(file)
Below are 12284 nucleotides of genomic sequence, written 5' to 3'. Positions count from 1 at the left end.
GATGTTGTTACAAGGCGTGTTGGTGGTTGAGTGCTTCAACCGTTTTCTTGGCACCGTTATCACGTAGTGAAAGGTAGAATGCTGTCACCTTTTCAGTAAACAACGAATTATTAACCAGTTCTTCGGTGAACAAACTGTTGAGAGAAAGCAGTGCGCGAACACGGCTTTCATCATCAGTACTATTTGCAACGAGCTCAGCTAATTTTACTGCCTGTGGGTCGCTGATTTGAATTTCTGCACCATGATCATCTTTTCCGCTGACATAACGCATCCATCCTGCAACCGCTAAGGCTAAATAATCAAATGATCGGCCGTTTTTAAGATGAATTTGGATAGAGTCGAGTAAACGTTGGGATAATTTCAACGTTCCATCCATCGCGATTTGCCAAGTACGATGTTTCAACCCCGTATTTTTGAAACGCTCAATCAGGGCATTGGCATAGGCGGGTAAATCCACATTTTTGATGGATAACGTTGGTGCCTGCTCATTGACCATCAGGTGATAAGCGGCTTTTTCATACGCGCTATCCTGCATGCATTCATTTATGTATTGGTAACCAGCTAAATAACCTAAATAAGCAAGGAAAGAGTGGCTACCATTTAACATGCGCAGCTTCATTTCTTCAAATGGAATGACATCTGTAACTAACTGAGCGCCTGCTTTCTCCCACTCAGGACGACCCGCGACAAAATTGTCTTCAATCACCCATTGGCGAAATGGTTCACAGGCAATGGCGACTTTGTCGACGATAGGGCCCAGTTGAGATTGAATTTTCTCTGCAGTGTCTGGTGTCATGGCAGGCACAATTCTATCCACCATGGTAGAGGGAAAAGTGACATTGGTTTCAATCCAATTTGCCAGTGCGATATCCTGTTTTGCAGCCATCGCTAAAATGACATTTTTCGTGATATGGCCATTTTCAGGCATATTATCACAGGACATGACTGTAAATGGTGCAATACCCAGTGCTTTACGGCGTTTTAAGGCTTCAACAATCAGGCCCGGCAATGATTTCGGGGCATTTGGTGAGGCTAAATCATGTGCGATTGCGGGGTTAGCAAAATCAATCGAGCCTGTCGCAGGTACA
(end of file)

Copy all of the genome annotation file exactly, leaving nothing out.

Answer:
Below are 12284 nucleotides of genomic sequence, written 5' to 3'. Positions count from 1 at the left end.
GATGTTGTTACAAGGCGTGTTGGTGGTTGAGTGCTTCAACCGTTTTCTTGGCACCGTTATCACGTAGTGAAAGGTAGAATGCTGTCACCTTTTCAGTAAACAACGAATTATTAACCAGTTCTTCGGTGAACAAACTGTTGAGAGAAAGCAGTGCGCGAACACGGCTTTCATCATCAGTACTATTTGCAACGAGCTCAGCTAATTTTACTGCCTGTGGGTCGCTGATTTGAATTTCTGCACCATGATCATCTTTTCCGCTGACATAACGCATCCATCCTGCAACCGCTAAGGCTAAATAATCAAATGATCGGCCGTTTTTAAGATGAATTTGGATAGAGTCGAGTAAACGTTGGGATAATTTCAACGTTCCATCCATCGCGATTTGCCAAGTACGATGTTTCAACCCCGTATTTTTGAAACGCTCAATCAGGGCATTGGCATAGGCGGGTAAATCCACATTTTTGATGGATAACGTTGGTGCCTGCTCATTGACCATCAGGTGATAAGCGGCTTTTTCATACGCGCTATCCTGCATGCATTCATTTATGTATTGGTAACCAGCTAAATAACCTAAATAAGCAAGGAAAGAGTGGCTACCATTTAACATGCGCAGCTTCATTTCTTCAAATGGAATGACATCTGTAACTAACTGAGCGCCTGCTTTCTCCCACTCAGGACGACCCGCGACAAAATTGTCTTCAATCACCCATTGGCGAAATGGTTCACAGGCAATGGCGACTTTGTCGACGATAGGGCCCAGTTGAGATTGAATTTTCTCTGCAGTGTCTGGTGTCATGGCAGGCACAATTCTATCCACCATGGTAGAGGGAAAAGTGACATTGGTTTCAATCCAATTTGCCAGTGCGATATCCTGTTTTGCAGCCATCGCTAAAATGACATTTTTCGTGATATGGCCATTTTCAGGCATATTATCACAGGACATGACTGTAAATGGTGCAATACCCAGTGCTTTACGGCGTTTTAAGGCTTCAACAATCAGGCCCGGCAATGATTTCGGGGCATTTGGTGAGGCTAAATCATGTGCGATTGCGGGGTTAGCAAAATCAATCGAGCCTGTCGCAGGTACA